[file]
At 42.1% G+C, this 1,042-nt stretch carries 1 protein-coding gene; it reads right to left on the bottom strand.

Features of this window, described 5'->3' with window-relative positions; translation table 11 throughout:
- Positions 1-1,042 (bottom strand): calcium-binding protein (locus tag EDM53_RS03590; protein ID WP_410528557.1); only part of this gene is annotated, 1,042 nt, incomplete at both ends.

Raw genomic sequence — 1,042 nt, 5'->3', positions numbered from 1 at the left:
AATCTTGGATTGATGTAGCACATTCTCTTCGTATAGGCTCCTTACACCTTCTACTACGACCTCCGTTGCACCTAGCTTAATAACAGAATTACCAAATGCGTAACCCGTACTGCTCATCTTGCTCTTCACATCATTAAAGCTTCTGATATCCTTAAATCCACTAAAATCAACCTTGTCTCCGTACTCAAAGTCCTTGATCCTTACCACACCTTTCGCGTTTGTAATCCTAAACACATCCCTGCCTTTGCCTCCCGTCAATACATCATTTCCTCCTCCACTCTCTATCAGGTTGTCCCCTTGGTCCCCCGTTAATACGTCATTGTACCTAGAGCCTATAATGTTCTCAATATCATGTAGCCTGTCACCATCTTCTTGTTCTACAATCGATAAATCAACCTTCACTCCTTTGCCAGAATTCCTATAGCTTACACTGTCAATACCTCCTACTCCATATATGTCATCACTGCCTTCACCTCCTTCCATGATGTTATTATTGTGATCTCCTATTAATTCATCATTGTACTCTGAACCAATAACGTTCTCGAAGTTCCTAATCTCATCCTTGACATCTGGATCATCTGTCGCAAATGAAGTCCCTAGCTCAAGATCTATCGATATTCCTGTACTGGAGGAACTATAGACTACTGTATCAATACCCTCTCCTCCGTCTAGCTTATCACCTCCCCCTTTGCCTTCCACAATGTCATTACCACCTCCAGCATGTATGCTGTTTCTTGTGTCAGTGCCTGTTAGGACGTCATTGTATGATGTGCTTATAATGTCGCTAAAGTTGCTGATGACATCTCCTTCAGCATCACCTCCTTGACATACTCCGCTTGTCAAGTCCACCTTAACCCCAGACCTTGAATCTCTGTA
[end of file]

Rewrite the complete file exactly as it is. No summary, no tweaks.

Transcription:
At 42.1% G+C, this 1,042-nt stretch carries 1 protein-coding gene; it reads right to left on the bottom strand.

Features of this window, described 5'->3' with window-relative positions; translation table 11 throughout:
- Positions 1-1,042 (bottom strand): calcium-binding protein (locus tag EDM53_RS03590; protein ID WP_410528557.1); only part of this gene is annotated, 1,042 nt, incomplete at both ends.

Raw genomic sequence — 1,042 nt, 5'->3', positions numbered from 1 at the left:
AATCTTGGATTGATGTAGCACATTCTCTTCGTATAGGCTCCTTACACCTTCTACTACGACCTCCGTTGCACCTAGCTTAATAACAGAATTACCAAATGCGTAACCCGTACTGCTCATCTTGCTCTTCACATCATTAAAGCTTCTGATATCCTTAAATCCACTAAAATCAACCTTGTCTCCGTACTCAAAGTCCTTGATCCTTACCACACCTTTCGCGTTTGTAATCCTAAACACATCCCTGCCTTTGCCTCCCGTCAATACATCATTTCCTCCTCCACTCTCTATCAGGTTGTCCCCTTGGTCCCCCGTTAATACGTCATTGTACCTAGAGCCTATAATGTTCTCAATATCATGTAGCCTGTCACCATCTTCTTGTTCTACAATCGATAAATCAACCTTCACTCCTTTGCCAGAATTCCTATAGCTTACACTGTCAATACCTCCTACTCCATATATGTCATCACTGCCTTCACCTCCTTCCATGATGTTATTATTGTGATCTCCTATTAATTCATCATTGTACTCTGAACCAATAACGTTCTCGAAGTTCCTAATCTCATCCTTGACATCTGGATCATCTGTCGCAAATGAAGTCCCTAGCTCAAGATCTATCGATATTCCTGTACTGGAGGAACTATAGACTACTGTATCAATACCCTCTCCTCCGTCTAGCTTATCACCTCCCCCTTTGCCTTCCACAATGTCATTACCACCTCCAGCATGTATGCTGTTTCTTGTGTCAGTGCCTGTTAGGACGTCATTGTATGATGTGCTTATAATGTCGCTAAAGTTGCTGATGACATCTCCTTCAGCATCACCTCCTTGACATACTCCGCTTGTCAAGTCCACCTTAACCCCAGACCTTGAATCTCTGTA